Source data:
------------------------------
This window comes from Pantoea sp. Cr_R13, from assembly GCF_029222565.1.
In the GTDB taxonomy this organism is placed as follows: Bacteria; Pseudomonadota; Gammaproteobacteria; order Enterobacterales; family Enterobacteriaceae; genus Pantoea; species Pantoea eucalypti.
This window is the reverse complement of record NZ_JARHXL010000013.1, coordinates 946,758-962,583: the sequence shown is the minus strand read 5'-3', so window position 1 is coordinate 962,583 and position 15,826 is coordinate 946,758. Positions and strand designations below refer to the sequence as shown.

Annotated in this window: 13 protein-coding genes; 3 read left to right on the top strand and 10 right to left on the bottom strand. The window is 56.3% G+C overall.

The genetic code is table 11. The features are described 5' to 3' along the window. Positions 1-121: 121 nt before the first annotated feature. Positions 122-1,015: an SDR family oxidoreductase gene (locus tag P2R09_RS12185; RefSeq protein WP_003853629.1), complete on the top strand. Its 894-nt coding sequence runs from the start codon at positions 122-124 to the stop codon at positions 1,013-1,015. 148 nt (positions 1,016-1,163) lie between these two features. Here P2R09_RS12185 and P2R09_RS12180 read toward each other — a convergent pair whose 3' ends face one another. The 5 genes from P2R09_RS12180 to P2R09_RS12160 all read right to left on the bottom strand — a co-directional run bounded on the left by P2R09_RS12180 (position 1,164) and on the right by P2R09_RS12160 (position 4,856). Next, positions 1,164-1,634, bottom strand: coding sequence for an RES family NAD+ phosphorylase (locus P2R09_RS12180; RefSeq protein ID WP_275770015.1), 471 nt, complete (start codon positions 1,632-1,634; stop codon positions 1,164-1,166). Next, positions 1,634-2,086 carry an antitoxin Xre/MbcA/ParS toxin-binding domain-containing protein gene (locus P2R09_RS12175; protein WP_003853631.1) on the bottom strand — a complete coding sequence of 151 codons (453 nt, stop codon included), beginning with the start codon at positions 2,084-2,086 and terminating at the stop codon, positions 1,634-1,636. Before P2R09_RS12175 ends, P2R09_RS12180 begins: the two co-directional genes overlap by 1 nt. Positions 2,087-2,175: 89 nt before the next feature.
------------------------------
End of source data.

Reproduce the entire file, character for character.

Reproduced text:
This window comes from Pantoea sp. Cr_R13, from assembly GCF_029222565.1.
In the GTDB taxonomy this organism is placed as follows: Bacteria; Pseudomonadota; Gammaproteobacteria; order Enterobacterales; family Enterobacteriaceae; genus Pantoea; species Pantoea eucalypti.
This window is the reverse complement of record NZ_JARHXL010000013.1, coordinates 946,758-962,583: the sequence shown is the minus strand read 5'-3', so window position 1 is coordinate 962,583 and position 15,826 is coordinate 946,758. Positions and strand designations below refer to the sequence as shown.

Annotated in this window: 13 protein-coding genes; 3 read left to right on the top strand and 10 right to left on the bottom strand. The window is 56.3% G+C overall.

The genetic code is table 11. The features are described 5' to 3' along the window. Positions 1-121: 121 nt before the first annotated feature. Positions 122-1,015: an SDR family oxidoreductase gene (locus tag P2R09_RS12185; RefSeq protein WP_003853629.1), complete on the top strand. Its 894-nt coding sequence runs from the start codon at positions 122-124 to the stop codon at positions 1,013-1,015. 148 nt (positions 1,016-1,163) lie between these two features. Here P2R09_RS12185 and P2R09_RS12180 read toward each other — a convergent pair whose 3' ends face one another. The 5 genes from P2R09_RS12180 to P2R09_RS12160 all read right to left on the bottom strand — a co-directional run bounded on the left by P2R09_RS12180 (position 1,164) and on the right by P2R09_RS12160 (position 4,856). Next, positions 1,164-1,634, bottom strand: coding sequence for an RES family NAD+ phosphorylase (locus P2R09_RS12180; RefSeq protein ID WP_275770015.1), 471 nt, complete (start codon positions 1,632-1,634; stop codon positions 1,164-1,166). Next, positions 1,634-2,086 carry an antitoxin Xre/MbcA/ParS toxin-binding domain-containing protein gene (locus P2R09_RS12175; protein WP_003853631.1) on the bottom strand — a complete coding sequence of 151 codons (453 nt, stop codon included), beginning with the start codon at positions 2,084-2,086 and terminating at the stop codon, positions 1,634-1,636. Before P2R09_RS12175 ends, P2R09_RS12180 begins: the two co-directional genes overlap by 1 nt. Positions 2,087-2,175: 89 nt before the next feature.